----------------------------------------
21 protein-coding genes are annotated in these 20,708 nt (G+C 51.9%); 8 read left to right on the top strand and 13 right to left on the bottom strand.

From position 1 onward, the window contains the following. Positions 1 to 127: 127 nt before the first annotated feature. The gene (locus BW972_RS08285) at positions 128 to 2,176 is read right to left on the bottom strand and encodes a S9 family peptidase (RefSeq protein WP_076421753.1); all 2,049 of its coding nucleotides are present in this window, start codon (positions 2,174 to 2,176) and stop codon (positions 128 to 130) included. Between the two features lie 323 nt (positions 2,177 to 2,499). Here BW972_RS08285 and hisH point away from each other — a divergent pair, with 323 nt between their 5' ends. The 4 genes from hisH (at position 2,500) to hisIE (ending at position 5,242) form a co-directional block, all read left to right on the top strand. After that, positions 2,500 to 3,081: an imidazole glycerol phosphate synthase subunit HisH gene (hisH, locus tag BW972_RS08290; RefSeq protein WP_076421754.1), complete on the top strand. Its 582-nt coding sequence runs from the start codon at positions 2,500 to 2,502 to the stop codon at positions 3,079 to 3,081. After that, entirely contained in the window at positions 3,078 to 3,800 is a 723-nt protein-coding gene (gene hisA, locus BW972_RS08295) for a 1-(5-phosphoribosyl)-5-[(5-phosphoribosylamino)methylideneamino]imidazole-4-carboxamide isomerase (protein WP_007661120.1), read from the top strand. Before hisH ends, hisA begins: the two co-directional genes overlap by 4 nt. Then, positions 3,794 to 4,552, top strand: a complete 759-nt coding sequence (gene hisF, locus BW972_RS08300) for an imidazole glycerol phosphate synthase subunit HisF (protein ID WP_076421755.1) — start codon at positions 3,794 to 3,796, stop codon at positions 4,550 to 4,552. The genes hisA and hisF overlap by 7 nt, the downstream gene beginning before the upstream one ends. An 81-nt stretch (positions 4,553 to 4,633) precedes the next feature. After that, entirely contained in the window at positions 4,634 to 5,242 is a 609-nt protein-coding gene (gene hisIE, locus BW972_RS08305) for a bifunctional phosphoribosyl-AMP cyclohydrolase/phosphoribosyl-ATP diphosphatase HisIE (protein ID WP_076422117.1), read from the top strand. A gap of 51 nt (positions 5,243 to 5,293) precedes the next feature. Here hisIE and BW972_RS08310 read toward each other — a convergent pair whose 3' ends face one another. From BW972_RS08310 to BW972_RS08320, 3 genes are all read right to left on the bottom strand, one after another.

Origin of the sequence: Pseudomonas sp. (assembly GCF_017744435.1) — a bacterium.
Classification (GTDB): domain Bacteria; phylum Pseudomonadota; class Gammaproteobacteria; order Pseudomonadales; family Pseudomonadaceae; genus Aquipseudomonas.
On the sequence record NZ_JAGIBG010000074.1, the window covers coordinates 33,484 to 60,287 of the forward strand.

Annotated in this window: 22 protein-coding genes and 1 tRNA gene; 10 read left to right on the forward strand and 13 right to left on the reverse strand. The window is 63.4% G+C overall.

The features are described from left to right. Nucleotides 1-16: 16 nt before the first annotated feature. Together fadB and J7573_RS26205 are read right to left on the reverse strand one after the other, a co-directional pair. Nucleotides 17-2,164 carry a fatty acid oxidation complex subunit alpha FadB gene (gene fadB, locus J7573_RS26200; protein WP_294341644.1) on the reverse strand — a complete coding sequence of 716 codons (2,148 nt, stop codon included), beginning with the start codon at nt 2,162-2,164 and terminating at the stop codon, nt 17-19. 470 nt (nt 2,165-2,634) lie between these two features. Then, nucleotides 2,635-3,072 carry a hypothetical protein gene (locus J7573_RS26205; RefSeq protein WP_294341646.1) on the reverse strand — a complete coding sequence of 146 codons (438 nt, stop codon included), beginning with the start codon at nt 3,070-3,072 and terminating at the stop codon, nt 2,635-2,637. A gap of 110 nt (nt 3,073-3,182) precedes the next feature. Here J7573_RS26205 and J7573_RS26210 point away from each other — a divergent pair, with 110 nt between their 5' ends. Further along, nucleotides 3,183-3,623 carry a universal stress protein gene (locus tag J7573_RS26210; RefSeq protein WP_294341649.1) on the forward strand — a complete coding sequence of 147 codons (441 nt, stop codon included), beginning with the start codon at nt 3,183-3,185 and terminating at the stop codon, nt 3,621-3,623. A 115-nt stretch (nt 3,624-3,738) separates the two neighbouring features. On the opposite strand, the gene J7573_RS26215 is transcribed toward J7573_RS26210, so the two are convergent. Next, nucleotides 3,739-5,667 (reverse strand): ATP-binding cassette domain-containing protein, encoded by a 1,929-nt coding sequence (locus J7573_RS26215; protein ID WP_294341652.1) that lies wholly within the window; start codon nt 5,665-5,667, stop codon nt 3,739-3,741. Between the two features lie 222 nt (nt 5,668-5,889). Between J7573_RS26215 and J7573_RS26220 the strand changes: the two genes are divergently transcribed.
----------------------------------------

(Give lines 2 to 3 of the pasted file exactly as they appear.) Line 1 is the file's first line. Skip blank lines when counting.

From position 1 onward, the window contains the following. Positions 1 to 127: 127 nt before the first annotated feature. The gene (locus BW972_RS08285) at positions 128 to 2,176 is read right to left on the bottom strand and encodes a S9 family peptidase (RefSeq protein WP_076421753.1); all 2,049 of its coding nucleotides are present in this window, start codon (positions 2,174 to 2,176) and stop codon (positions 128 to 130) included. Between the two features lie 323 nt (positions 2,177 to 2,499). Here BW972_RS08285 and hisH point away from each other — a divergent pair, with 323 nt between their 5' ends. The 4 genes from hisH (at position 2,500) to hisIE (ending at position 5,242) form a co-directional block, all read left to right on the top strand. After that, positions 2,500 to 3,081: an imidazole glycerol phosphate synthase subunit HisH gene (hisH, locus tag BW972_RS08290; RefSeq protein WP_076421754.1), complete on the top strand. Its 582-nt coding sequence runs from the start codon at positions 2,500 to 2,502 to the stop codon at positions 3,079 to 3,081. After that, entirely contained in the window at positions 3,078 to 3,800 is a 723-nt protein-coding gene (gene hisA, locus BW972_RS08295) for a 1-(5-phosphoribosyl)-5-[(5-phosphoribosylamino)methylideneamino]imidazole-4-carboxamide isomerase (protein WP_007661120.1), read from the top strand. Before hisH ends, hisA begins: the two co-directional genes overlap by 4 nt. Then, positions 3,794 to 4,552, top strand: a complete 759-nt coding sequence (gene hisF, locus BW972_RS08300) for an imidazole glycerol phosphate synthase subunit HisF (protein ID WP_076421755.1) — start codon at positions 3,794 to 3,796, stop codon at positions 4,550 to 4,552. The genes hisA and hisF overlap by 7 nt, the downstream gene beginning before the upstream one ends. An 81-nt stretch (positions 4,553 to 4,633) precedes the next feature. After that, entirely contained in the window at positions 4,634 to 5,242 is a 609-nt protein-coding gene (gene hisIE, locus BW972_RS08305) for a bifunctional phosphoribosyl-AMP cyclohydrolase/phosphoribosyl-ATP diphosphatase HisIE (protein ID WP_076422117.1), read from the top strand. A gap of 51 nt (positions 5,243 to 5,293) precedes the next feature. Here hisIE and BW972_RS08310 read toward each other — a convergent pair whose 3' ends face one another. From BW972_RS08310 to BW972_RS08320, 3 genes are all read right to left on the bottom strand, one after another.

Origin of the sequence: Pseudomonas sp. (assembly GCF_017744435.1) — a bacterium.